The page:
But we could all do a better job of showing appreciation for the hard work and good intentions of others–greens, fossil fuelers, everyone. Partisanship and adversarial politics have become so ordinary that we forget the lives we’re so privileged to enjoy today are the result of centuries of collaborative innovation and cooperation. Modernity would not be possible without people working together, without amiable and constructive competition, without idea sharing, and without constantly and actively trying to grasp, appreciate, and respect the perspectives of those who think and see the world differently than ourselves.

Fossil fuels probably aren’t going anywhere anytime soon–and no amount of protesting will change the basic infrastructure of society instantaneously. But there is a place in this world for radical idealism. And in the face of catastrophic climate change, there is a need for it. Revolutionaries don’t earn that title by pursuing the indisputably realistic, but by challenging the status quo with dreams of what’s to come—of what should come. But no less, we need the realists, the traditionalists, and the pragmatists to remind us of our origins and keep our wheels turning in the here and now.

With a little mutual understanding and effort, there are commonalities to be found even between greens and fossil fuelers. In fact, they may not be so different at some deeper philosophical levels. Both sides believe human beings are bound for greatness, moving purposively through history toward our grand cosmic destiny. Both are interested in alleviating global poverty and human suffering through the perpetuation and dissemination of a modern standard of living, for which all agree energy is vital. Both are confident that advances in science and technology will deliver humanity to these new eras of prosperity. And both believe in the importance of democracy, liberty, fairness, and free expression in the political process. We may see reiterations of the customary story of obdurate politics like the protest on February 17th, but the differences between the poles, fundamentally, are rather superficial.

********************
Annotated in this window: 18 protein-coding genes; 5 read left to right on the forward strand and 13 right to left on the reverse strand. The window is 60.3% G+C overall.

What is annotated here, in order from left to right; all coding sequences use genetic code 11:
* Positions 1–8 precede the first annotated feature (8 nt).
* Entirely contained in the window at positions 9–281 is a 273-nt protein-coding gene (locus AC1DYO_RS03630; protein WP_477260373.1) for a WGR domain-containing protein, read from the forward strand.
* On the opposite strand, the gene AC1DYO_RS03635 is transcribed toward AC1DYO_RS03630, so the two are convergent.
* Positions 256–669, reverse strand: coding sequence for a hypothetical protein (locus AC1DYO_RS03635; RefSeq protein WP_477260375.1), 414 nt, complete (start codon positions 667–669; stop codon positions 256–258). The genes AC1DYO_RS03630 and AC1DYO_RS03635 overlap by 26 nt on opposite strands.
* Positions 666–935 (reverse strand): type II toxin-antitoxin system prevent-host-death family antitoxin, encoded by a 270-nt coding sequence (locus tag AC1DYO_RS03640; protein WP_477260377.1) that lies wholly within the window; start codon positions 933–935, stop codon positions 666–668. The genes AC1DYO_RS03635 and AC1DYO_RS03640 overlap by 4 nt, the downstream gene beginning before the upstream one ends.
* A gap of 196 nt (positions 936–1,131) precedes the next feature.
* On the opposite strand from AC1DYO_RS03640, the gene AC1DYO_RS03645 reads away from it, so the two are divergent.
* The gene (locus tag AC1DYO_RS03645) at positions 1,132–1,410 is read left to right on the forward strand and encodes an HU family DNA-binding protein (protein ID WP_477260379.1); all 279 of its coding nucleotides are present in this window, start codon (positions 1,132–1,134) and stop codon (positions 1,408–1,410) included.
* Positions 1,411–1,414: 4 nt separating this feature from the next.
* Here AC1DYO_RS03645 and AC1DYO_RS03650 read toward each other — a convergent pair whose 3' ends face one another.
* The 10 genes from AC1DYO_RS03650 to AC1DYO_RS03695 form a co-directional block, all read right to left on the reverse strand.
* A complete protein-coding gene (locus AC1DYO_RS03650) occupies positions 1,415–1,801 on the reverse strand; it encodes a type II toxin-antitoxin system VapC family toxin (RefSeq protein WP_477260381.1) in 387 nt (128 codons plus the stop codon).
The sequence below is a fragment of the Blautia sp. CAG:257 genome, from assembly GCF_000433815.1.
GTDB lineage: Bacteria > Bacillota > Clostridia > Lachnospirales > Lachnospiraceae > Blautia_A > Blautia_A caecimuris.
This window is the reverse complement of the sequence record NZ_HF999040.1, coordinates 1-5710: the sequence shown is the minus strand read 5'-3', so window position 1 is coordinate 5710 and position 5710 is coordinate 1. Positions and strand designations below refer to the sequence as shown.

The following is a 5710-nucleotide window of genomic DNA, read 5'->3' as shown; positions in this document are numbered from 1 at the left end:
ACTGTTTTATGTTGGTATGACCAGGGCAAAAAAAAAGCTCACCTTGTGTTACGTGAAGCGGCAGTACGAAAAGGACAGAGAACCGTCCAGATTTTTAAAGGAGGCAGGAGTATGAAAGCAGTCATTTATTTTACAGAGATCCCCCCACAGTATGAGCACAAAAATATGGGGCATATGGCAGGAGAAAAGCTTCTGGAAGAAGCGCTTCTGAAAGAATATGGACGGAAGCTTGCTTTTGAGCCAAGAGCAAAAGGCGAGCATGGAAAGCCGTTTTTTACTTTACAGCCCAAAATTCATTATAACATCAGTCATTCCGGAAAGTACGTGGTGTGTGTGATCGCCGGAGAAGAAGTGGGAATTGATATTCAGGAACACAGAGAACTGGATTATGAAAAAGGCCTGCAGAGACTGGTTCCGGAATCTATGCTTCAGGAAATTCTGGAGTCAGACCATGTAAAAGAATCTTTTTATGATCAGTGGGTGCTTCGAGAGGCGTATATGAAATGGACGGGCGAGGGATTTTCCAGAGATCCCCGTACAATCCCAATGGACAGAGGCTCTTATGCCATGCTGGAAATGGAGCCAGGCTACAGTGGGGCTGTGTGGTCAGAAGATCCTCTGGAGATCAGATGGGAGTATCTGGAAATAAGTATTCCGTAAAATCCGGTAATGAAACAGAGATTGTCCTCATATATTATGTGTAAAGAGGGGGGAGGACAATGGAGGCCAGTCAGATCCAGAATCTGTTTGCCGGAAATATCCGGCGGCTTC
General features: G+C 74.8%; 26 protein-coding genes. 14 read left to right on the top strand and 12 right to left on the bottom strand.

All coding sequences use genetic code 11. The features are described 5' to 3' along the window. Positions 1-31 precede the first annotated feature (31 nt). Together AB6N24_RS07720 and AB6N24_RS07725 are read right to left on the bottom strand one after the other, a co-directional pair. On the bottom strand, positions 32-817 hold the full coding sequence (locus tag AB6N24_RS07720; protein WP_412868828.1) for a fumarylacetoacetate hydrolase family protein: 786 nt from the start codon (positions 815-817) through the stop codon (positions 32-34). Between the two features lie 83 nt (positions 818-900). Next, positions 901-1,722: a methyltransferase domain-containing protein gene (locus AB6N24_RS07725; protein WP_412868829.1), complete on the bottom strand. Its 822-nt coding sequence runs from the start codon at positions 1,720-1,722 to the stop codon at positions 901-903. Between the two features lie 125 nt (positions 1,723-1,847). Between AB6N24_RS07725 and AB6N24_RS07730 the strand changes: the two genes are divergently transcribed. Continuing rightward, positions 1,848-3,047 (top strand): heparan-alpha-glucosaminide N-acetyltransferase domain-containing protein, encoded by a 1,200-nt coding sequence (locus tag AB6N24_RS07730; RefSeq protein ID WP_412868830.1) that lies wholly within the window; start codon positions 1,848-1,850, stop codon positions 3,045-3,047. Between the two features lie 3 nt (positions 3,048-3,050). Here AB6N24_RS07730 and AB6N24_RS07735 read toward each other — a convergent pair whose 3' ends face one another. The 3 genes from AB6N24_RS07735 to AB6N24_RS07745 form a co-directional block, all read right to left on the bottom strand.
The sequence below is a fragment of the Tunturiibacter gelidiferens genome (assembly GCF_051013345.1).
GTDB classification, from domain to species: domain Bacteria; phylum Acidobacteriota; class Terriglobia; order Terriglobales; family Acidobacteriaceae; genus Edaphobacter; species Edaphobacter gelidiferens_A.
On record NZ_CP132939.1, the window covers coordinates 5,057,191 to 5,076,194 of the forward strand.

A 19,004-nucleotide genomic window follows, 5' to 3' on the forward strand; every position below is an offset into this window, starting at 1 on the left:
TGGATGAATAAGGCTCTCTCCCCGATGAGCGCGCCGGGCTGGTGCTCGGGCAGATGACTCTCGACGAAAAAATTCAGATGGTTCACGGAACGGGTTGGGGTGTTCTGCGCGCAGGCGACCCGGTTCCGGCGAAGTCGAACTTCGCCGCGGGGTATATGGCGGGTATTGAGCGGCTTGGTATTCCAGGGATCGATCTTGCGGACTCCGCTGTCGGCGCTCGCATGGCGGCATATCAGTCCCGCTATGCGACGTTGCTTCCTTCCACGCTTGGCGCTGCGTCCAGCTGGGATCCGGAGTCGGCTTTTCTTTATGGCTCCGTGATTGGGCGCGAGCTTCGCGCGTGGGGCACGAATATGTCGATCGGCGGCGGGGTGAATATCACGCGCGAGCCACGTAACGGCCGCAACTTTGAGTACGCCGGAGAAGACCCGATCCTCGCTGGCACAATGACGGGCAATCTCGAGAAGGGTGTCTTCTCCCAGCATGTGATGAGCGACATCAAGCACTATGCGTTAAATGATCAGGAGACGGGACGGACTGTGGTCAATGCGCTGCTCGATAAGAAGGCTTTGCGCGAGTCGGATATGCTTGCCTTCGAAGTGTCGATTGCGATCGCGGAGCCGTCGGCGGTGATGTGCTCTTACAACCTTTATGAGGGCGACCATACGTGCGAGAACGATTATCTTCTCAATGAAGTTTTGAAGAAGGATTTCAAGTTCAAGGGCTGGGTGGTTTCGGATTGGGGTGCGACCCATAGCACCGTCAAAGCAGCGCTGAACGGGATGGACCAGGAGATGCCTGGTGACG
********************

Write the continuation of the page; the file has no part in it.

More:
Being anti-fossil fuels does not mean being anti-modern—it means being anti-fossil fuels. The vast majority of people support modernity as a worthy end, greens and fossil fuelers simply envision different means for accomplishing that end. But there’s often dramatic miscommunication when conveying their respective positions to each other. People get dismissive, conversations breakdown acrimoniously, and the full senses of both perspectives are lost. But if greens can keep a realistic handle on hypocrisy about their own fossil fuel use, and fossil fuelers don’t pretend that coal, oil, and natural gas are just innocent, misunderstood miracle substances, then maybe we can talk constructively. Just maybe we’ll circuitously arrive at mutually agreeable policies to combat climate change, develop renewables, and mitigate the negative externalities of resource extraction without unfairly disadvantaging or appearing unappreciative of the hard work that fossil fuel developers have done for society since the industrial revolution.